Opponents are led by the Tri-City Industrial Development Council, which works on economic issues in cities near Hanford. They say it could eliminate jobs and add to the burden of business-hostile tax and regulations in the state.


Referendum 55

This would authorize charter schools in the state and set conditions on how they could operate. The measure asks voters either to approve or reverse a law the Legislature passed to allow the first charter schools in the state.

A yes vote would maintain the law; a no vote would overturn it.

Opponents hoping to overturn the law obtained enough signatures to put the referendum on the ballot.

Supporters say charter schools are public schools that are managed independently, free from the education bureaucracy. The law would give priority to schools aimed at helping children trapped in low-performing schools because their families can’t afford to live in neighborhoods with better schools.

Among supporters of charter schools are the Washington Roundtable, the Association of Washington Business and Microsoft Chairman Bill Gates.

Charter-school opponents, led by the Washington Education Association and the League of Women Voters, say voters should reject Referendum 55, telling legislators they do not want to spend public money on “expensive, risky propositions” that, in some other states, have not performed as promised.

They also argue that charter schools will drain more than $100 million from public schools in the coming years and take money from all students to benefit a few.

Initiatives providing for charter schools have been rejected by Washington voters twice in the past eight years.



King County Charter Amendment 1A and 1B

These amendments would reduce the size of the Metropolitan King County Council from 13 members to nine.

Originally circulated by the King County Corrections Guild as Initiative 18, it calls for redistricting by the end of this year and the election of nine council members in 2005. That’s on the ballot as Amendment 1A.

But the council voted to put off the change until 2007, and that’s Amendment 1B.

Supporters of 1A include Eyman, the sponsor of tax-cutting-initiatives, and County Council members David Irons, Bob Ferguson and Rob McKenna.

Supporters of 1B include the Rev. Sam McKinney, the King County Corrections Guild and council members Larry Phillips and Julia Patterson.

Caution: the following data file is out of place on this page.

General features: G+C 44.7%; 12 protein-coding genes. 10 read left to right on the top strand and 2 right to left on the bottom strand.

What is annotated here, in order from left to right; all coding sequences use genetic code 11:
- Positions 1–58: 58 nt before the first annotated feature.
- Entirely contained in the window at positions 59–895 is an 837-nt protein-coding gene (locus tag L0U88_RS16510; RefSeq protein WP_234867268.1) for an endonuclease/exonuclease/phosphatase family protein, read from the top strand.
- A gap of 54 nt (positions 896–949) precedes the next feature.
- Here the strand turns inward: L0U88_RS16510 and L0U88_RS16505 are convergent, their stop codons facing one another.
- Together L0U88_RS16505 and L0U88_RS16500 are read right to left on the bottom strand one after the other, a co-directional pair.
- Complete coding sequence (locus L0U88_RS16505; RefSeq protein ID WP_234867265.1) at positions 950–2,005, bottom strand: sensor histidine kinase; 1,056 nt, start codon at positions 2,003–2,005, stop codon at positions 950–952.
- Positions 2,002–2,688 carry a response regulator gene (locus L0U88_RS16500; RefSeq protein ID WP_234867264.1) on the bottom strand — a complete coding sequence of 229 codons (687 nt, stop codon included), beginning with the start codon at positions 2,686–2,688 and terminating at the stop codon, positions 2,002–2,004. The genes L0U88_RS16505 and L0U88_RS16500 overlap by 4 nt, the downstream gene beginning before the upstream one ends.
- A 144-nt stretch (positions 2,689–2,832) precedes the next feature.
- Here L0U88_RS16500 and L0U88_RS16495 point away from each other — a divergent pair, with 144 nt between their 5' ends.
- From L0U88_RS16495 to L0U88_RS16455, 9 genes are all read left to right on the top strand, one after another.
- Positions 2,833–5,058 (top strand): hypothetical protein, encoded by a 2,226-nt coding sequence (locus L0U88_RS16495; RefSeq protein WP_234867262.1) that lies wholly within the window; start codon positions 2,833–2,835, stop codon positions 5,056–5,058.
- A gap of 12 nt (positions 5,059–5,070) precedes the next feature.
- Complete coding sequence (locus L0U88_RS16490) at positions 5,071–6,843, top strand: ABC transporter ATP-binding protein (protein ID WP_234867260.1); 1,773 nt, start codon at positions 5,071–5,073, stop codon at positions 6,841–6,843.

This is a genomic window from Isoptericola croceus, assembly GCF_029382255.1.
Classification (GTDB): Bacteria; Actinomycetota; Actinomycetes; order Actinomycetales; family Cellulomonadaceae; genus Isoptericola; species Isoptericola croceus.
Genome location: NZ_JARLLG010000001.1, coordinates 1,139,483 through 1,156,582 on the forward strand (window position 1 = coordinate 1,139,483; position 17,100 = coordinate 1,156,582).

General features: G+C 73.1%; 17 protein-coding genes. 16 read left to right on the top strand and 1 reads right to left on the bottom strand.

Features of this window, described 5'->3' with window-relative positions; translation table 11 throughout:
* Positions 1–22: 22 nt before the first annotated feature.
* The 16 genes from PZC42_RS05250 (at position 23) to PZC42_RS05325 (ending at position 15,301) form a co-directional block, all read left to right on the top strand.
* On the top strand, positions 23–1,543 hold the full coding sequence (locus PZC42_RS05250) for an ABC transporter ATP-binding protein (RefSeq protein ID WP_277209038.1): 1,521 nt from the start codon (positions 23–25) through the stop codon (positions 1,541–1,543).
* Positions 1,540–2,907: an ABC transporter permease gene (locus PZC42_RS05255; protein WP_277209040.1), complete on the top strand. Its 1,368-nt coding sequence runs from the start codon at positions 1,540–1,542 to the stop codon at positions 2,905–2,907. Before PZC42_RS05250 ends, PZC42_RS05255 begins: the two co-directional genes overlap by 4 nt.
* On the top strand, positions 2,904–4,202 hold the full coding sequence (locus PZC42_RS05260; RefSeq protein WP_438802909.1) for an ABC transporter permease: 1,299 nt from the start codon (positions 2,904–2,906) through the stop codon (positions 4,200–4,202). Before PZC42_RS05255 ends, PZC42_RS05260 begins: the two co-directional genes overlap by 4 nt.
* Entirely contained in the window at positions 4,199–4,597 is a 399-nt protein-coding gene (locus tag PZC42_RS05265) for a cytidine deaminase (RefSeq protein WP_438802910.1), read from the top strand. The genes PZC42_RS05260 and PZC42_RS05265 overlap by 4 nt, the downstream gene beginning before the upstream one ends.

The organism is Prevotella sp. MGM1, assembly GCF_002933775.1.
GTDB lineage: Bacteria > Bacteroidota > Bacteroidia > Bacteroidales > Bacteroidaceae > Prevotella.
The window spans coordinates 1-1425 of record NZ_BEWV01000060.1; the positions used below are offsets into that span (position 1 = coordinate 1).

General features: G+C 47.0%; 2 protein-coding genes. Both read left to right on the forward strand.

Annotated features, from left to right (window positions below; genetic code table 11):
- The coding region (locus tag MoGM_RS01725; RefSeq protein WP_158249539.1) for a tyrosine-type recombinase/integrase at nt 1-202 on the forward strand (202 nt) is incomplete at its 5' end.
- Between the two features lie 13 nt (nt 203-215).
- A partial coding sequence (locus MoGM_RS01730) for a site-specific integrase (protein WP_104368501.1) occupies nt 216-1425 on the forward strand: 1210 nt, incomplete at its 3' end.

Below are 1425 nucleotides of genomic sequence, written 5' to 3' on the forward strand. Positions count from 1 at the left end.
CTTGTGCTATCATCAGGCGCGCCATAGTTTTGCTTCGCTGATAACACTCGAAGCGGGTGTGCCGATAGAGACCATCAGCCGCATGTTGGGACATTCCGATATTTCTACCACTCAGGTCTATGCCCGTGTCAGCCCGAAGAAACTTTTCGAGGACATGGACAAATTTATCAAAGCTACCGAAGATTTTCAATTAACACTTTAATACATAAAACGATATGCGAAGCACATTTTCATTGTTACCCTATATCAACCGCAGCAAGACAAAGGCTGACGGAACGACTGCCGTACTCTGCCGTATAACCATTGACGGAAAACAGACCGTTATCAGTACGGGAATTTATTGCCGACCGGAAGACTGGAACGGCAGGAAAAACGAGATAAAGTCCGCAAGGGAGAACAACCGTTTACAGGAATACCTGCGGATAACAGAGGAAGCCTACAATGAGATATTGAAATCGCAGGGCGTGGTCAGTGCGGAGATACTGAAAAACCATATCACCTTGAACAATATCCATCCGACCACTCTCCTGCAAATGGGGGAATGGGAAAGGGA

King County Advisory Measure 1

This asks whether voters support the development and placement on the 2005 ballot of a locally funded transportation plan to ease traffic congestion and increase safety through a mix of road and transit projects.

It includes replacing Highway 520 across Lake Washington, beginning to replace the Alaskan Way Viaduct and extending light rail to Seattle-Tacoma International Airport and Seattle’s University District.

King County Advisory Measure 2

This asks voters which tax they would prefer be used to pay for a transportation plan that would be on a later ballot. Voters will be asked to pick one from a list: general sales tax, excise tax on the value of motor vehicles, flat tax on motor vehicles, increase in the local gas tax or a tax on the total annual vehicle miles driven.

Initiative 83

Better known as “Monorail Recall,” the initiative would ban city permits for the $1.75 billion Green Line monorail connecting Ballard, Seattle Center, downtown and West Seattle.

Voters previously approved a pair of planning initiatives and in 2002 narrowly approved a measure to build the monorail with money from a new car-tab tax.

Monorail critics, who first organized as a coalition between tax protesters and those who believe the monorail tracks would cause blight in neighborhoods, contend this is the first vote on a real plan. The support columns would be wider than the 3 feet advertised in the previous campaign, and the route has been changed to run through Seattle Center. Further, the car-tab tax is bringing in far less money than forecast.

Developer Martin Selig has given more than $270,000 for campaign costs.

The measure is opposed by the Seattle Monorail Project, the Transportation Choices Coalition and the Seattle/King County Building and Construction Trades Council.

They argue there’s no reason to abort a transit project that has kept its promise to deliver the entire 14-mile line by mid-2009. They also assert the initiative is an illegal end run around state land-use law.



Susan Gilmore: 206-464-2054 or